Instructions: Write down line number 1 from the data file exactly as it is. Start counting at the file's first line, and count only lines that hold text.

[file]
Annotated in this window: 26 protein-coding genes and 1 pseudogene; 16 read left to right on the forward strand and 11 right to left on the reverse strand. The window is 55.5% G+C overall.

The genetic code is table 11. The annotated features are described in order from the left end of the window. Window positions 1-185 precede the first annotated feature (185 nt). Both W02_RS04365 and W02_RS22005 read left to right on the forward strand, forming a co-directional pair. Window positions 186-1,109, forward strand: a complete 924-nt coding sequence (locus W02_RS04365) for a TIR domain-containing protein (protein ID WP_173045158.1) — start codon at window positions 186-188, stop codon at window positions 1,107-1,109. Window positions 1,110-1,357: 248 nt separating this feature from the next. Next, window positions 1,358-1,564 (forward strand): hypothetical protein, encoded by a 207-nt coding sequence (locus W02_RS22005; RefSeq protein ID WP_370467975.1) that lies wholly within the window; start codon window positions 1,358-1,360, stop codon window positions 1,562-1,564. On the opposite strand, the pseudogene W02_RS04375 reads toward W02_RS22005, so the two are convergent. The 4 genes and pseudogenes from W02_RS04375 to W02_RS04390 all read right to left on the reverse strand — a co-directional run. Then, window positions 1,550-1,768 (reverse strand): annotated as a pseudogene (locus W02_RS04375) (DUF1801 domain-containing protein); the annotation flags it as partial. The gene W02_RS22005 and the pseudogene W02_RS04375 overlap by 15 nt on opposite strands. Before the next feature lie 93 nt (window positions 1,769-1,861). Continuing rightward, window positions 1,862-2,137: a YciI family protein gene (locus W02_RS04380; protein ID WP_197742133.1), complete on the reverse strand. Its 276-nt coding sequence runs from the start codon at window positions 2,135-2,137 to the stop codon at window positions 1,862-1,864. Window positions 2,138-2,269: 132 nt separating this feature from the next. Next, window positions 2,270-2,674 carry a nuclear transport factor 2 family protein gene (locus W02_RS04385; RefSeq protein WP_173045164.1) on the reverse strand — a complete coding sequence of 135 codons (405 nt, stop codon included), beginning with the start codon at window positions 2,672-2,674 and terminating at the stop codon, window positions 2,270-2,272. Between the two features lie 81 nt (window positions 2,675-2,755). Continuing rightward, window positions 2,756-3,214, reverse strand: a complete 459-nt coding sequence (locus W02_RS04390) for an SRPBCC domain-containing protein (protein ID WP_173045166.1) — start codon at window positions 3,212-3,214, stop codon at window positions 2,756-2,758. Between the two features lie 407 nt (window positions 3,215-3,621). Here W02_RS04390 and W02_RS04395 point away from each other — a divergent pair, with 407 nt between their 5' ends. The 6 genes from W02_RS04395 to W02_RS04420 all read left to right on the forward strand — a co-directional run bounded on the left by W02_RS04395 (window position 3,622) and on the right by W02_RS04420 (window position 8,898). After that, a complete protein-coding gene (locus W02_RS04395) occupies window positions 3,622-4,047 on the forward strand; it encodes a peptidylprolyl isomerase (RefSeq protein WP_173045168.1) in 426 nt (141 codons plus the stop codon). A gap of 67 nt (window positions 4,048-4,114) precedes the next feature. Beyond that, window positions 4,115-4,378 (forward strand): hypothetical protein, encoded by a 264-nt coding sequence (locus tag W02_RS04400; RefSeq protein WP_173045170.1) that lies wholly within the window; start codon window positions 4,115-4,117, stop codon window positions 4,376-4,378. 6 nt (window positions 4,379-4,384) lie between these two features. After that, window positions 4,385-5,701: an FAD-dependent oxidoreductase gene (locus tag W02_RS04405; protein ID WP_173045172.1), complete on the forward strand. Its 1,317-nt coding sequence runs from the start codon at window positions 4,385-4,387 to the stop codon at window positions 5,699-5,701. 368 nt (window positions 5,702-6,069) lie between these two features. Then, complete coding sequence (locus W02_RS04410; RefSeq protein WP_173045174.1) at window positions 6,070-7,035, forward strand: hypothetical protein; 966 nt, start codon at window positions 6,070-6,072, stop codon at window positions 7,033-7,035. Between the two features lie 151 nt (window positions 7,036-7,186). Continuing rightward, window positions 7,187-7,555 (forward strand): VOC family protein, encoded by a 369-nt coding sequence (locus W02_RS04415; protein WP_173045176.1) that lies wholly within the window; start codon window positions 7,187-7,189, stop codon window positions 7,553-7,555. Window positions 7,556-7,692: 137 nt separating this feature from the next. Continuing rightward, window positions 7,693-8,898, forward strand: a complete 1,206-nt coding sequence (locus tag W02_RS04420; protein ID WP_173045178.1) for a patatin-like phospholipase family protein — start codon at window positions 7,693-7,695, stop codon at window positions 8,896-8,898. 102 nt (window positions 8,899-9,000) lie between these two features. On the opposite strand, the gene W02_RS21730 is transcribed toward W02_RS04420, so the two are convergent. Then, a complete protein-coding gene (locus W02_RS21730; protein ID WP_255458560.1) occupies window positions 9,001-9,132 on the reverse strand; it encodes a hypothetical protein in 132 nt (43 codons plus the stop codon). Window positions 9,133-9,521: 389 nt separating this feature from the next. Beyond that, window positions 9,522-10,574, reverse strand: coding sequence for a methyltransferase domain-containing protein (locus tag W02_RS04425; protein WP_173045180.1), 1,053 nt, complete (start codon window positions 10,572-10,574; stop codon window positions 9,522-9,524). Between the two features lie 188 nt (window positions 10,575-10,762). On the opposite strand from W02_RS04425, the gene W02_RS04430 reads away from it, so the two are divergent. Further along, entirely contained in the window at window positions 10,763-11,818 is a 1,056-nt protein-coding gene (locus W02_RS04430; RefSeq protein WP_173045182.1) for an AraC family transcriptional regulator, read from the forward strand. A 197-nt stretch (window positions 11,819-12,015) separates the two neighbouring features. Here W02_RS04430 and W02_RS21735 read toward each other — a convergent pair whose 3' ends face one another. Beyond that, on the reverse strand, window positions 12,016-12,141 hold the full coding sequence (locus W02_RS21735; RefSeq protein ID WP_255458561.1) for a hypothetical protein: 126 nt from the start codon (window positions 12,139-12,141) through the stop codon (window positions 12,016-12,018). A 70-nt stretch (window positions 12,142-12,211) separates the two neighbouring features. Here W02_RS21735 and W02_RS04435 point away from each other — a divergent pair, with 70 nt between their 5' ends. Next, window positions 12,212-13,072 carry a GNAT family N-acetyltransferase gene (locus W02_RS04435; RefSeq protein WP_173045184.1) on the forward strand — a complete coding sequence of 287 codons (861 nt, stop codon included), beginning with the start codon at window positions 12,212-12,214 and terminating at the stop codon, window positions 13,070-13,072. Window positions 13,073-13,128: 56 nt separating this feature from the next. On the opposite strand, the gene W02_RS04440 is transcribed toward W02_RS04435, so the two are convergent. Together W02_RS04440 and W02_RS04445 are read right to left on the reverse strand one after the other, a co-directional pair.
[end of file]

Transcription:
Annotated in this window: 26 protein-coding genes and 1 pseudogene; 16 read left to right on the forward strand and 11 right to left on the reverse strand. The window is 55.5% G+C overall.